The committee that wrote the report sees the need for significant improvements in how science is taught in the U.S. The new framework is designed to help students gradually deepen their knowledge of core ideas in four disciplinary areas over multiple years of school, rather than acquire shallow knowledge of many topics. And it strongly emphasizes the practices of science – helping students learn to plan and carry out investigations, for example, and to engage in argumentation from evidence.

The overarching goal of the framework, the committee said, is to ensure that by the end of 12th grade, all students have some appreciation of the beauty and wonder of science, the capacity to discuss and think critically about science-related issues, and the skills to pursue careers in science or engineering if they want to do so -- outcomes that existing educational approaches are ill-equipped to achieve.

“Currently, science education in the U.S. lacks a common vision of what students should know and be able to do by the end of high school, curricula too often emphasize breadth over depth, and students are rarely given the opportunity to experience how science is actually done,” said Helen Quinn, committee chair and professor emerita of physics at SLAC National Accelerator Laboratory in Stanford, Calif. “The new framework is designed to address and overcome these weaknesses. It builds on what is known to work best in science education, based on research and classroom experience both in the U.S.and around the world. It provides a blueprint that will guide improvements in science education over many years."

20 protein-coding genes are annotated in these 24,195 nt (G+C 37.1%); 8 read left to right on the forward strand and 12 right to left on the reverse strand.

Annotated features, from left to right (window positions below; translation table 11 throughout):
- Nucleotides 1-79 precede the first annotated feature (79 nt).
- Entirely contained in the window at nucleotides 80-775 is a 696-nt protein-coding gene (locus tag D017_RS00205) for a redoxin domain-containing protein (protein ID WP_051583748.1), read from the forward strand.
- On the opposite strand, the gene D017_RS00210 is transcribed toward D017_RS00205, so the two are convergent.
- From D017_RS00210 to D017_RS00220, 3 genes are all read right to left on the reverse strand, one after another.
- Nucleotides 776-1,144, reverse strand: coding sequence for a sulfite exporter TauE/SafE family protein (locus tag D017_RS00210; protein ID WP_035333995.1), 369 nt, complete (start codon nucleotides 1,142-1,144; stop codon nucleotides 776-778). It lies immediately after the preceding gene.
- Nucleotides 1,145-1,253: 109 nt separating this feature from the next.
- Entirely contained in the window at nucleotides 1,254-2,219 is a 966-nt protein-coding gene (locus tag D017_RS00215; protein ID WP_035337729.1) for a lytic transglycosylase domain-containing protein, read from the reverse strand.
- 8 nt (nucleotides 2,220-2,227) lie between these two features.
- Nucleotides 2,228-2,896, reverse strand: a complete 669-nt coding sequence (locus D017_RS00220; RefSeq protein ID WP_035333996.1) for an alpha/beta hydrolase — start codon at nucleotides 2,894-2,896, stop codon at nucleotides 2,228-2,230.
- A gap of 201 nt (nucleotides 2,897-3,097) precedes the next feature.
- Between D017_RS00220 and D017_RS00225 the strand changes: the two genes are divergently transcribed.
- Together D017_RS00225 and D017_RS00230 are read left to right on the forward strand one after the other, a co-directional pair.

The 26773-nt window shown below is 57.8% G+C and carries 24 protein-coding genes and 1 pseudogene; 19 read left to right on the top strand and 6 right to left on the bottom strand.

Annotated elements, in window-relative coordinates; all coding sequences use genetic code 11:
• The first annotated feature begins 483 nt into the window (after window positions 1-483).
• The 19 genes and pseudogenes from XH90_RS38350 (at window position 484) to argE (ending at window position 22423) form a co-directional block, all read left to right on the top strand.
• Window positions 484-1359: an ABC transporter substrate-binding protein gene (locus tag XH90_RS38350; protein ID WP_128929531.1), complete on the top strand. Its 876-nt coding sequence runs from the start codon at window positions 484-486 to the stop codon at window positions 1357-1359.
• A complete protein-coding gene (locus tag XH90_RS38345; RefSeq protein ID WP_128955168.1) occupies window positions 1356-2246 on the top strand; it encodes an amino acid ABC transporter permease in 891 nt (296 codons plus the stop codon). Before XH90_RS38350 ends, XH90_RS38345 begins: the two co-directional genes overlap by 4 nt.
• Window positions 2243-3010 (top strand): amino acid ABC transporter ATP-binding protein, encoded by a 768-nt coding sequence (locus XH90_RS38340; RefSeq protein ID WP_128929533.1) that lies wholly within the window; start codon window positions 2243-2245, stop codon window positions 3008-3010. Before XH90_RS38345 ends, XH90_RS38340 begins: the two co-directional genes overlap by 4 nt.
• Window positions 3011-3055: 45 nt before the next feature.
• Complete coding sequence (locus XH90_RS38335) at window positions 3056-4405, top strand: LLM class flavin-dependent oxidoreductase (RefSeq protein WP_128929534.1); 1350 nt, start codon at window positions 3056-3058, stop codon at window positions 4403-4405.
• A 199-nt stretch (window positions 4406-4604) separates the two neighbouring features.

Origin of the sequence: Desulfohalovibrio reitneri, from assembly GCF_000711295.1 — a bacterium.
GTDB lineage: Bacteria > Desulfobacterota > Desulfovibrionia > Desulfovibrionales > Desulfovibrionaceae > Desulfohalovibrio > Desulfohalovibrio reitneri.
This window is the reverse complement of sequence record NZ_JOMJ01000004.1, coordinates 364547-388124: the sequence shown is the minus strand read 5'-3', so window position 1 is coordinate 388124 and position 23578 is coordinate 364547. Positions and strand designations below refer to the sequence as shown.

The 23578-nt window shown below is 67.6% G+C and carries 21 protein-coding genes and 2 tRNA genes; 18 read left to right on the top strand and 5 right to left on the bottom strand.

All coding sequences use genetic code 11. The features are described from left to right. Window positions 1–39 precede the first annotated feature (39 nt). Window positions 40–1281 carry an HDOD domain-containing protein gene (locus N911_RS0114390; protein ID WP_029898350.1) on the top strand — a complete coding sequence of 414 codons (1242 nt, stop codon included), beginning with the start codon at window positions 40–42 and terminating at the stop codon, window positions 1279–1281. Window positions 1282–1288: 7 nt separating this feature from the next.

The framework was developed by an 18-member committee that included experts in education and scientists from many disciplines. The committee publicly released a draft in summer 2010 to obtain and incorporate feedback from the broader community of scientists, science educators, educational policymakers, and education researchers.

The framework is the first step in the development of new K-12 science education standards. The framework lays out the broad ideas and practices students should learn and will serve as the basis for specific standards, which will be developed in a process led by a group of states and coordinated by the nonprofit educational organization Achieve Inc. When the standards are finished, states may voluntarily adopt them to guide science education in their public schools.

In addition to serving as the foundation for the development of new standards, the framework can be used by others who work in K-12 science education, such as curriculum and assessment developers, those who train teachers and create professional development materials, and state and district science supervisors.

Science as Both Ideas and Practices

The framework specifies core ideas in four disciplinary areas -- life sciences; physical sciences; earth and space sciences; and engineering, technology and the applications of science -- that all students should understand by the time they finish high school. For example, among the core ideas in the physical sciences are “matter and its interactions” and “energy.” Students’ knowledge of these ideas should deepen over time, and the framework specifies aspects of each idea that students should know by the end of grades two, five, eight, and 12.